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You were right to think Amazon staff can listen to your Alexa conversations

The recordings they listen to include customer's first name, their device's serial number, account number, and other personal information.

Alexa is a virtual assistant, voice-recognition software developed by Amazon. When Alexa debuted in 2014, developers said they powered it with to recognize and respond to words or phrases. Amazon have often maintained that real humans aren’t listening to your conversations. But a Bloomberg report suggests otherwise.

Bloomberg interviewed seven Amazon employees who said that thousands of Amazon workers are listening in on echo radio purposely to help the voice-activated assistant respond to commands.

Seven people told the outlet that Amazon employs thousands of workers, around the world to help improve the Alexa digital assistant powering its line of Echo speakers.

According to those interviewed, the team has a mix of contractors and full-time Amazon employees who work from around the world in locations including Boston, Costa Rica, , and Romania.

The report further says that those employed have signed nondisclosure agreements which bar them from speaking publicly about Alexa.

The employees’ listen to voice recordings captured in Echo owners’ homes and offices, and at times they can listen up to 1,000 recordings in a shift.

The recordings they listen to include customer’s first name, their device’s serial number, account number, and other personal information.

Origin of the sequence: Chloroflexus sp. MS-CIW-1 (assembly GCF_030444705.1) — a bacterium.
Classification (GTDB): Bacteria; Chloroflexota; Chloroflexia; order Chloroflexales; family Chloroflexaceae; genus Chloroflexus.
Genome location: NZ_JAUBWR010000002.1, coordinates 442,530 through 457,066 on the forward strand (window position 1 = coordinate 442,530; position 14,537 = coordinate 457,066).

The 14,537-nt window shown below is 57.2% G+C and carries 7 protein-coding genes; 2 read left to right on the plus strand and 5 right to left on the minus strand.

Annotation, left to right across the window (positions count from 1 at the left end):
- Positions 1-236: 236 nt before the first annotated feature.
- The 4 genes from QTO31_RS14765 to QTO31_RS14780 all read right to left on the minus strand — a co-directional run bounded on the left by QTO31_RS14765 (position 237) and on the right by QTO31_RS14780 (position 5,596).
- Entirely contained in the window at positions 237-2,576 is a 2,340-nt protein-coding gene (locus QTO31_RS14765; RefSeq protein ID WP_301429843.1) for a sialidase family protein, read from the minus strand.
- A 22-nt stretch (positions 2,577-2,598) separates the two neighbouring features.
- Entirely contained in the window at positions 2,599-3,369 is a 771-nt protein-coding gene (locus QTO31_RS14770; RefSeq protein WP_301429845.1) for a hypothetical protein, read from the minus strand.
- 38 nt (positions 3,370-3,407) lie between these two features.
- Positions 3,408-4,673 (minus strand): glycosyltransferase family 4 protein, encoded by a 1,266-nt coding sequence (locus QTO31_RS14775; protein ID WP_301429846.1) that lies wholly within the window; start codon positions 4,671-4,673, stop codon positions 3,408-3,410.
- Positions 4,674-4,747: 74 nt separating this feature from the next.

The report further says that the recordings are transcribed, annotated, and then fed back into the software “to eliminate gaps in Alexa’s understanding of human speech and help it better respond to commands.”

These seven employees said they’d reviewed recordings of what they deemed to be upsetting such as hearing a woman singing in the shower, a child screaming, and sexual assault.

According to the employees, when the recordings seemed amusing, they were shared to team members in an internal chat room, “as a way of relieving stress.”

But in response to the allegations, Amazon said it has procedures in place for workers to follow when they hear something distressing.

In a statement from Amazon they said:

“We take the security and privacy of our customers’ personal information seriously….We have strict technical and operational safeguards, and have a zero tolerance policy for the abuse of our system…All information is treated with high confidentiality, and we use multi-factor authentication to restrict access, service encryption and audits of our control environment to protect it.”

Note that Amazon don’t dispute Bloomberg’s report.

This story is a good reminder that you must unplug/disable your smart speaker if you want to keep something private.

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